December 2022

Our tribe is growing: New partners join Saamuhika Shakti to further #InclusiveCircularity

A little over two years ago, nine organisations and one funder came together to form the first-of-its-kind collective impact initiative Saamuhika Shakti, a project aimed at enabling informal waste pickers in Bengaluru to have greater agency to lead secure and dignified lives, with a specific focus on gender and equity. 

Initiated and funded by the H&M Foundation, with The/Nudge Institute working as the backbone organisation, the initiative has since worked with waste pickers across areas of concern as pointed out by the waste pickers themselves - informed by a detailed study conducted by FSG, comprising in-depth ethnographic research with waste picker households, consultations with 22 global and national organisations working with waste pickers, and secondary research on the waste management ecosystem in Bengaluru.

These areas of concern included jobs and entrepreneurship, education, social security, income, housing, water, sanitation, health, skilling in waste management, waste innovation, and raising awareness about the work waste pickers do.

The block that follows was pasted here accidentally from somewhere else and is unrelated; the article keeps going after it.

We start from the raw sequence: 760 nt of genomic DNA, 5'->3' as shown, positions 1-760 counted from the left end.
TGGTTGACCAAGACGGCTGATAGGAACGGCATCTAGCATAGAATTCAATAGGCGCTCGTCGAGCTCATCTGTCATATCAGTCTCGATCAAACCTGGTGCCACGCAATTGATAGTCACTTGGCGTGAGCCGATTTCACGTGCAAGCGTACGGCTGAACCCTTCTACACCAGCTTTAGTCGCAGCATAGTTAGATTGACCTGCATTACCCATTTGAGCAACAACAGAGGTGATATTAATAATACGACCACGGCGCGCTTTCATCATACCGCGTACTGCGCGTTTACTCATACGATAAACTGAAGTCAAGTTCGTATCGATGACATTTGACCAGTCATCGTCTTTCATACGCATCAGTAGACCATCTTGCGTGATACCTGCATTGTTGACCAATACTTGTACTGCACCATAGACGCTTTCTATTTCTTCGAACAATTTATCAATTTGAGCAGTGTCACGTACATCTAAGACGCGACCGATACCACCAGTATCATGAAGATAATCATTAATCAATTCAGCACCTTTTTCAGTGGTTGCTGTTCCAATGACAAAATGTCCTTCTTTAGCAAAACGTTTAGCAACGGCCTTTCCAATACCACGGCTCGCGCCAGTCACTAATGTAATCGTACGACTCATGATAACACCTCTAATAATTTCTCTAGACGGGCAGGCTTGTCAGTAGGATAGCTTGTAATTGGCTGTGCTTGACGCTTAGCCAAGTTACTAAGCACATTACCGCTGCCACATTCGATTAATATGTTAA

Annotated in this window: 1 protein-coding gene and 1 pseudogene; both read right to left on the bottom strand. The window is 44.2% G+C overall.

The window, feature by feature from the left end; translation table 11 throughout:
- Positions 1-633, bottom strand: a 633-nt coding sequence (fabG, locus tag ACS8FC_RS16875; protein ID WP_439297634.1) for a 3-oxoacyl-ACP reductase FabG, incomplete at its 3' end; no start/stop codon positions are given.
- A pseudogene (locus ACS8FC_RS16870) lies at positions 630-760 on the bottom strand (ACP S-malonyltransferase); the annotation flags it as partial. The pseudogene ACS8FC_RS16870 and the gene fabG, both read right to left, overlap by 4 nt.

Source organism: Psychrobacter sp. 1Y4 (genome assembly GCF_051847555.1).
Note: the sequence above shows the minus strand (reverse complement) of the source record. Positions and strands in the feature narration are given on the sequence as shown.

Our interventions address a range of issues that are basic and complex at once. But, as waste and waste pickers' lives continue to evolve, our interventions must adapt and grow. 

Our current partners have re-looked programs to address challenges both new and old, expanding their scope time and again since the project began in 2020 to serve the community’s interests better.

Over the past few years, the concept of circular economy has become a go-to buzzword for planet-friendly initiatives and for growth.